The emails are well-crafted and extremely convincing.
The Internal Revenue Service (IRS) is warning taxpayers about a snowballing email attack that uses messages pretending to be legitimate IRS communications. The end game for the effort is malware being installed on unsuspecting users’ machines; imposters may gain control of the taxpayer’s computer or secretly download software that tracks every keystroke, eventually giving them passwords to sensitive accounts, such as financial accounts.
The gambit starts with messages to taxpayers from email addresses that spoof legitimate IRS addresses. The emails contain a link to a spoofed IRS.gov website that displays fake details about the targeted recipient’s tax refund, return or account.
The fake emails have subject lines like “Automatic Income Tax Reminder” or “Electronic Tax Return Reminder.” They claim to contain a “temporary password” or “one-time password” to access the files purportedly needed to submit a request for a refund or for information. However, those files are actually just malware in disguise.
“The emails instruct the recipient to access their refund information by entering a provided password on the spoofed website,” the Cybersecurity and Infrastructure Security Agency (CISA) said in an alert issued Friday. “By entering the password, the victim unintentionally downloads malware that could enable the malicious cyber actors to take control of the affected system or obtain sensitive information.”
The impersonation scam campaign is spreading nationally, according to the IRS. The fraudsters behind it are using dozens of compromised websites and web addresses that pose as IRS.gov, making it “a challenge to shut down,” according to the IRS. The attacks are working, despite the fact that it’s outside of traditional tax season for most Americans.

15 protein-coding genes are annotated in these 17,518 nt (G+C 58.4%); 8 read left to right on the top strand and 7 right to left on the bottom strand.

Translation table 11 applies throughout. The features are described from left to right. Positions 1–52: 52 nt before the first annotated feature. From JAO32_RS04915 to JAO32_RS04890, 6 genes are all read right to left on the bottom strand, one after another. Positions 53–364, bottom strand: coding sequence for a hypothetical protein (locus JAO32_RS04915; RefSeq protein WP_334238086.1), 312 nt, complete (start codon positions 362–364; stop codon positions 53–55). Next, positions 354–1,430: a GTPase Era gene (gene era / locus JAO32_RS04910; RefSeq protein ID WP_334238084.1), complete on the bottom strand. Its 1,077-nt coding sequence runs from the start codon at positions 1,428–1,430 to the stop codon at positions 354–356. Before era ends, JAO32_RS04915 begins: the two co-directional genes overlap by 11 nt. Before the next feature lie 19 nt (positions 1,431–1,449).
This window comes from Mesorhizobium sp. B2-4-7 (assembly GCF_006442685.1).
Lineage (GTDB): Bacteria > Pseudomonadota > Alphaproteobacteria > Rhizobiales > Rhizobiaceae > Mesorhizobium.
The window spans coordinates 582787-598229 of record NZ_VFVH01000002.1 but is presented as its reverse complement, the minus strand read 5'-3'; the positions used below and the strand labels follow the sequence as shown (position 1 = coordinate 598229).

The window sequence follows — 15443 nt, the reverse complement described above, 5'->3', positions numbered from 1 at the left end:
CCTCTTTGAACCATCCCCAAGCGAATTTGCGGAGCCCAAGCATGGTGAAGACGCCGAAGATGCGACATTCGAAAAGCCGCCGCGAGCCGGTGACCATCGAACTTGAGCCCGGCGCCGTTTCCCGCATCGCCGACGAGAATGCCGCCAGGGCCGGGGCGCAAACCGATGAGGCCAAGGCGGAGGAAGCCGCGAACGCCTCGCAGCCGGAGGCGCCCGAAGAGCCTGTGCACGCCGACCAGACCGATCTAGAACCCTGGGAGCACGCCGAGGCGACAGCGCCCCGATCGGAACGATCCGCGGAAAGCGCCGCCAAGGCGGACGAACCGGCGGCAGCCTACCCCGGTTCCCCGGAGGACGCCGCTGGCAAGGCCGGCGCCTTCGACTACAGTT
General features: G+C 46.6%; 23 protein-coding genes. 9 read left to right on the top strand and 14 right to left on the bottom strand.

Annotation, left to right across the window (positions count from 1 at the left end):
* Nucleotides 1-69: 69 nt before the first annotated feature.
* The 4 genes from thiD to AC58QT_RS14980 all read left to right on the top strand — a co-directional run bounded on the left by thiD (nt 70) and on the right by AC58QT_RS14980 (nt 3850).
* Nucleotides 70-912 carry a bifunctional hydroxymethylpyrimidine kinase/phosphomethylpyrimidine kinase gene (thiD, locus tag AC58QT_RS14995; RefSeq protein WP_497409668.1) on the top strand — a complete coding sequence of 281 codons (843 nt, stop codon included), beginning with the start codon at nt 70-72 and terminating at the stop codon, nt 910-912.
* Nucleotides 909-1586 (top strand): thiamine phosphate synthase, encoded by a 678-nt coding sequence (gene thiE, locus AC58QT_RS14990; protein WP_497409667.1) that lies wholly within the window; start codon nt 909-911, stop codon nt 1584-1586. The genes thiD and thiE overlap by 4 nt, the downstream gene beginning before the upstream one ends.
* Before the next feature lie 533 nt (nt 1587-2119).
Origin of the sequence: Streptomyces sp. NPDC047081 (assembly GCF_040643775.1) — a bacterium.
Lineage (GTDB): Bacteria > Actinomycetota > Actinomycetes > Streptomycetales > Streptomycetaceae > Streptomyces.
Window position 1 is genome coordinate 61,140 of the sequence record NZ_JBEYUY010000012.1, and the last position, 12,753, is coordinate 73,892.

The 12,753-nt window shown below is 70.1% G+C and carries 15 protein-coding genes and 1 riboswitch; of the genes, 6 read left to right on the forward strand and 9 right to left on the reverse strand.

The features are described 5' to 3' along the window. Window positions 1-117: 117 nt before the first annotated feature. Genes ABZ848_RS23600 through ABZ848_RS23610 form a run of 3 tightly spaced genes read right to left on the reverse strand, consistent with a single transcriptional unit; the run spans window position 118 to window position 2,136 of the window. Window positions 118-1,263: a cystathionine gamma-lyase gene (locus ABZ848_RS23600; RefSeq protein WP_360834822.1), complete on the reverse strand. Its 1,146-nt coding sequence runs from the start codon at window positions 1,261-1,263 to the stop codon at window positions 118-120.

“This latest scheme is yet another reminder that tax scams are a year-round business for thieves. We urge you to be on guard at all times,” said IRS Commissioner Chuck Rettig, in a statement.
Consumers can avoid issues by remembering that the IRS still favors snail mail.
“The IRS would never call or email directly asking for personal information online. It is best to always ignore suspicious calls and emails and reach out to organizations, like the IRS, directly if there are any questions,” Chris Morales, head of security analytics at Vectra, told Threatpost. “A risk is malware attacks from links and attachments that can compromise your local system to gain access to sensitive information.”
Joseph Carson, head of global strategic alliances at Thycotic, told Threatpost that the emails are so authentic looking it is difficult for consumers to tell the difference from the real thing.
“These scams arrive via email in your inbox at exactly the right time,” he said. “All signs show that the email came from the IRS, it has your name on the email, the antivirus did not detect anything and it did not go to the spam filter. Therefore, it must be the real thing.”
There are several protection steps that consumers can take, he added.
“The quickest is to develop better cybersecurity hygiene by educating consumers on ways to detect email scams,” Carson noted. “Another way to stop and prevent such scams is to use a good email spam filter that will help ensure such email scams do not make it to the email inbox.”